A project aimed at raising the profile of plenaries at Sandringham School, St Albans, has evolved into a catalyst for change that allows students to make their voices heard in the school. Deputy head Ceddy de la Croix explains

There were only a few reasons for introducing this project two years ago but now there are many to keep it going. Initially, training up Year 7 students to be able to confidently lead their peers through three different types of plenary was about raising the profile of the plenary and highlighting the importance of students reflecting on their learning. Today, as the project evolves, its emphasis is changing. On the one hand it develops skills of leadership in our students and helps to further enhance student confidence and motivation within the classroom while enabling students to engage in the wider context of the school in particular, improving the learning experience of their peers. On the other, as a core strand of our overall student voice programme, the project is a catalyst for change. The quality of teaching and learning is improving as is the triangle of positive relationships between staff, students and parents and, perhaps most importantly, the project is breaking down the preconceived classroom roles of who leads the learning. The project is one which involves over 75% of all Year 7 students and because of its quality and sense of purpose it is valued within the school by staff and students alike. Since its introduction staff have noticed many things. Firstly, the students are acting as active carriers of good practice as they take one plenary idea they have seen used in a lesson and transfer it to another. Where it’s taken myself and many other senior teachers years of frustration to set up an effective system through which teachers might share good practice across faculties and subject areas, the students have done it effortlessly and with immediate effect. The effect on within-school variation is also potentially significant. This system is very cheap; ‘in-house’ and more importantly ‘bottom-up’. The students, the very customers of the learning experience, are starting to influence the conditions of their learning. Some of the more advanced and confident students are even adapting the plenaries to create ones more suited to their interests, needs and those of their peers. Secondly, and quite interestingly, other students have begun to make their own notes on each plenary in the back of their exercise books. Their aim: to compete with the plenary leader, thus ‘upping’ the quality of questioning as well as the quality of the learning that happens in the last moments of the lesson. In addition, students are much more ready to lead their own learning and are requesting the opportunity to do so. So what next? We are now working on training students to integrate all three aspects of deep learning (see Hargreaves, SSAT Pamphlet 1 – Deep Learning) into their plenaries: assessment for learning (through questioning); student voice (through developing their own plenaries) and learning to learn (through getting the student leader to reflect on and evaluate with the class the styles of learning used). Since one of our whole-school drives is the development of thinking skills, we are also encouraging students to bring thinking challenges into the plenaries. We have to be careful that a lesson at Sandringham doesn’t mean ‘death by plenary’ and we are often asked how this project develops into Year 8. At the moment it doesn’t and to be honest I’m not sure how it will but then again, it won’t be up to me – our students will take charge of it!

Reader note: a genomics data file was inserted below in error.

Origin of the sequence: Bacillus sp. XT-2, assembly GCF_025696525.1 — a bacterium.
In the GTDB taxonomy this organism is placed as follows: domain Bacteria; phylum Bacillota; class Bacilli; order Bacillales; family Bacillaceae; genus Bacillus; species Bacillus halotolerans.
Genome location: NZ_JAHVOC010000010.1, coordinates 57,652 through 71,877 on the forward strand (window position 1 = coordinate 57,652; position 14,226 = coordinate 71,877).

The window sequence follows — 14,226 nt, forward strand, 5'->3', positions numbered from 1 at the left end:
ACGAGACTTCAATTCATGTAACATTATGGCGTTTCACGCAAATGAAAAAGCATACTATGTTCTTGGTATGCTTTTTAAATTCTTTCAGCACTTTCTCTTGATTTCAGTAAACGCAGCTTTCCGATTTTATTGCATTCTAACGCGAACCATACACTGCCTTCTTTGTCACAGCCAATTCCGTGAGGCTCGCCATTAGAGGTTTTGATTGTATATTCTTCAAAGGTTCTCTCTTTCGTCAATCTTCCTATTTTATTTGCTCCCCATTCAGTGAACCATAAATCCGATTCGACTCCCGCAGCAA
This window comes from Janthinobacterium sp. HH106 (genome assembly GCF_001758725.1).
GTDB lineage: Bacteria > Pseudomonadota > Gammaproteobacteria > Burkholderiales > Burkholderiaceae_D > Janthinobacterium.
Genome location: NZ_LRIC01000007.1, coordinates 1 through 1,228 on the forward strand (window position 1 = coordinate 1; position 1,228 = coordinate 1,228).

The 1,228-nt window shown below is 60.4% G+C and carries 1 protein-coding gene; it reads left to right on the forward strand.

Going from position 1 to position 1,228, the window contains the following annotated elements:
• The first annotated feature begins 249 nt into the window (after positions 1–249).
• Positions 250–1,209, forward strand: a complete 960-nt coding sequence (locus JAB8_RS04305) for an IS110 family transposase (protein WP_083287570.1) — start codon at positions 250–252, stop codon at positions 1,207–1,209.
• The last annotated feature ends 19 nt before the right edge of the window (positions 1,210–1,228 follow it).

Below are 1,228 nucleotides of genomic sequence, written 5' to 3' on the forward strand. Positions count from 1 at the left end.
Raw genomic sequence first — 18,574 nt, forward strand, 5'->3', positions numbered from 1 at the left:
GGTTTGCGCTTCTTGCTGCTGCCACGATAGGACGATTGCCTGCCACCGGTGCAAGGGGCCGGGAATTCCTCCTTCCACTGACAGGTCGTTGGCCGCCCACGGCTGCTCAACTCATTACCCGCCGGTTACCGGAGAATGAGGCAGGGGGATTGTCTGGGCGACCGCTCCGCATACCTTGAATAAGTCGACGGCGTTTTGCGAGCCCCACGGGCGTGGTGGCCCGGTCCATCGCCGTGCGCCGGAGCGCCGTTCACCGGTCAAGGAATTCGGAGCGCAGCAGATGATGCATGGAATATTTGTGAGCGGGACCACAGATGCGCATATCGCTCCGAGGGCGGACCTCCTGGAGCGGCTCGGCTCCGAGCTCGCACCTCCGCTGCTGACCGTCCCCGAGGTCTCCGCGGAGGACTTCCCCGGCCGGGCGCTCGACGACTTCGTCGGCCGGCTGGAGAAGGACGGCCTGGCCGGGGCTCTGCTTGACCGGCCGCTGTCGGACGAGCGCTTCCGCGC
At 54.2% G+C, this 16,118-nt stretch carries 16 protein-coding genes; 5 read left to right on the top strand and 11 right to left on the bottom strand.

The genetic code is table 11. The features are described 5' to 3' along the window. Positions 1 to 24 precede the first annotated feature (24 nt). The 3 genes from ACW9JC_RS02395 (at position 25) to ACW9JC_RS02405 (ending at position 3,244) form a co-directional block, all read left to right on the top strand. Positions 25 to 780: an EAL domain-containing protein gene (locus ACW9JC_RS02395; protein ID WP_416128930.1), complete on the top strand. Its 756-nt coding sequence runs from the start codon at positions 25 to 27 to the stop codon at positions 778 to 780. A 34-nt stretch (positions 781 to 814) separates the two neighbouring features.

Training students to lead the plenary

  • In September two Year 7 students from each tutor group are selected to receive a two-hour training session.
  • In this training students receive coaching on: what a plenary is, how to lead three different types of plenary and tips on how to manage the class. They also watch an example on video.
  • Three quite common and relatively easy plenaries are used to begin with. They are: ‘Sentence Finish’, ‘Taboo’ and ‘True or False’.
  • Each plenary has the same key elements: the learning objectives must be referred back to by the student leader at the start of the plenary and must remain the focus of the plenary and all students must take part by either writing down a question to ask or by writing a true or false statement.
  • Each student leader completes 10 plenaries in their training books within a fortnight, in order to receive a Headteacher Commendation. After each one, they receive brief written feedback from the teacher. Once they have completed 10 plenaries, they become responsible for coaching up another student in the class. The initial student leader then becomes responsible for giving the feedback to their ‘prodigy’, thus taking the onus away from staff.


  • Take the idea to the student council and ask for their views.
  • Use the student council (the members themselves or by asking them to seek volunteers) to get a pilot off the ground.
  • Video some students leading plenaries and use this to promote the programme with staff and the rest of the student body.
  • Get feedback from everyone involved in the pilot and use this to help review, evaluate and tweak the project before it is launched.